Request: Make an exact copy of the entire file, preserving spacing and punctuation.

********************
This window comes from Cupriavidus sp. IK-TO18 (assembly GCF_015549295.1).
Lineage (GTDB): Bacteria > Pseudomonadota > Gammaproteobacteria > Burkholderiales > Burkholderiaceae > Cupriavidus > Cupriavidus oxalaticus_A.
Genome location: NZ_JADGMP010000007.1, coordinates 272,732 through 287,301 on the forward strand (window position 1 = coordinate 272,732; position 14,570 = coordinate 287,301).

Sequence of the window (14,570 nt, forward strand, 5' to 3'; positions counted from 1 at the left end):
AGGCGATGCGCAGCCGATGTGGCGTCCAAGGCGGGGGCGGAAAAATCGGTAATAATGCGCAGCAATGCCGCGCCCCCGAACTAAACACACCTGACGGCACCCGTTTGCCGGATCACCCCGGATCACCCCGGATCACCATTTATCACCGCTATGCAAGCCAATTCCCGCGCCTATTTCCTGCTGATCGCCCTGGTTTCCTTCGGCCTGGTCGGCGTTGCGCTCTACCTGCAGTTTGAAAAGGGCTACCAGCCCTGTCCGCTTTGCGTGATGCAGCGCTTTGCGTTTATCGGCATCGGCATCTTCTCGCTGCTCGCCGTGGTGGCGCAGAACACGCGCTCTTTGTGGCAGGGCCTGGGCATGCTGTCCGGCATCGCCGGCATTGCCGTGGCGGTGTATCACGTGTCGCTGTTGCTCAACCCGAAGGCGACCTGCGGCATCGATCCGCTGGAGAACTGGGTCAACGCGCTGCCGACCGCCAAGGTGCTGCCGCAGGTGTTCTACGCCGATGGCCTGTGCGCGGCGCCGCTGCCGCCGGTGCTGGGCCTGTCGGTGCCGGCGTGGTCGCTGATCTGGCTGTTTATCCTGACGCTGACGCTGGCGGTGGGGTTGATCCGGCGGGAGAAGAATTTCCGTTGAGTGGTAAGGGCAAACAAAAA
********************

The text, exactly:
This window comes from Cupriavidus sp. IK-TO18 (assembly GCF_015549295.1).
Lineage (GTDB): Bacteria > Pseudomonadota > Gammaproteobacteria > Burkholderiales > Burkholderiaceae > Cupriavidus > Cupriavidus oxalaticus_A.
Genome location: NZ_JADGMP010000007.1, coordinates 272,732 through 287,301 on the forward strand (window position 1 = coordinate 272,732; position 14,570 = coordinate 287,301).

Sequence of the window (14,570 nt, forward strand, 5' to 3'; positions counted from 1 at the left end):
AGGCGATGCGCAGCCGATGTGGCGTCCAAGGCGGGGGCGGAAAAATCGGTAATAATGCGCAGCAATGCCGCGCCCCCGAACTAAACACACCTGACGGCACCCGTTTGCCGGATCACCCCGGATCACCCCGGATCACCATTTATCACCGCTATGCAAGCCAATTCCCGCGCCTATTTCCTGCTGATCGCCCTGGTTTCCTTCGGCCTGGTCGGCGTTGCGCTCTACCTGCAGTTTGAAAAGGGCTACCAGCCCTGTCCGCTTTGCGTGATGCAGCGCTTTGCGTTTATCGGCATCGGCATCTTCTCGCTGCTCGCCGTGGTGGCGCAGAACACGCGCTCTTTGTGGCAGGGCCTGGGCATGCTGTCCGGCATCGCCGGCATTGCCGTGGCGGTGTATCACGTGTCGCTGTTGCTCAACCCGAAGGCGACCTGCGGCATCGATCCGCTGGAGAACTGGGTCAACGCGCTGCCGACCGCCAAGGTGCTGCCGCAGGTGTTCTACGCCGATGGCCTGTGCGCGGCGCCGCTGCCGCCGGTGCTGGGCCTGTCGGTGCCGGCGTGGTCGCTGATCTGGCTGTTTATCCTGACGCTGACGCTGGCGGTGGGGTTGATCCGGCGGGAGAAGAATTTCCGTTGAGTGGTAAGGGCAAACAAAAA